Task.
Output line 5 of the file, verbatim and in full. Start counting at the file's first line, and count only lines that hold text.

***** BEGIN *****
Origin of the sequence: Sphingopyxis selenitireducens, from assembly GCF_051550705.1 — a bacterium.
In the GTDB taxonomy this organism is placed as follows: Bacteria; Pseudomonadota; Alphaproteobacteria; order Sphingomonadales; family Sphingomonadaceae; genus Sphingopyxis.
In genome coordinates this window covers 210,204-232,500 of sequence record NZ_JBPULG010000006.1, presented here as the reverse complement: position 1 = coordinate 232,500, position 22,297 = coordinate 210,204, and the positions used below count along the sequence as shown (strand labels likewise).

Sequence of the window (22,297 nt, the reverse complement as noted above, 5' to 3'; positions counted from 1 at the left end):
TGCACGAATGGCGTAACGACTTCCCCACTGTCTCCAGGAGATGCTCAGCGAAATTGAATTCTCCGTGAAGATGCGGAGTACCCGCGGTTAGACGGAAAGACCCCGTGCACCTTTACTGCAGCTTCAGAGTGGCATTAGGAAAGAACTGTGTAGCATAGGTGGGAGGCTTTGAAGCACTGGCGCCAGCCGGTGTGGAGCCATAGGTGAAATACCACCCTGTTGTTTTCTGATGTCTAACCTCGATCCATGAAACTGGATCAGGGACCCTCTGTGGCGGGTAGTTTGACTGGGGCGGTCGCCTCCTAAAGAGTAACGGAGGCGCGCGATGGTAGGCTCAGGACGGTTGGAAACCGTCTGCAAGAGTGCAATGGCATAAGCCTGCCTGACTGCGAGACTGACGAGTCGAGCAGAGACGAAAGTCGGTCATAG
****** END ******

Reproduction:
TGCACGAATGGCGTAACGACTTCCCCACTGTCTCCAGGAGATGCTCAGCGAAATTGAATTCTCCGTGAAGATGCGGAGTACCCGCGGTTAGACGGAAAGACCCCGTGCACCTTTACTGCAGCTTCAGAGTGGCATTAGGAAAGAACTGTGTAGCATAGGTGGGAGGCTTTGAAGCACTGGCGCCAGCCGGTGTGGAGCCATAGGTGAAATACCACCCTGTTGTTTTCTGATGTCTAACCTCGATCCATGAAACTGGATCAGGGACCCTCTGTGGCGGGTAGTTTGACTGGGGCGGTCGCCTCCTAAAGAGTAACGGAGGCGCGCGATGGTAGGCTCAGGACGGTTGGAAACCGTCTGCAAGAGTGCAATGGCATAAGCCTGCCTGACTGCGAGACTGACGAGTCGAGCAGAGACGAAAGTCGGTCATAG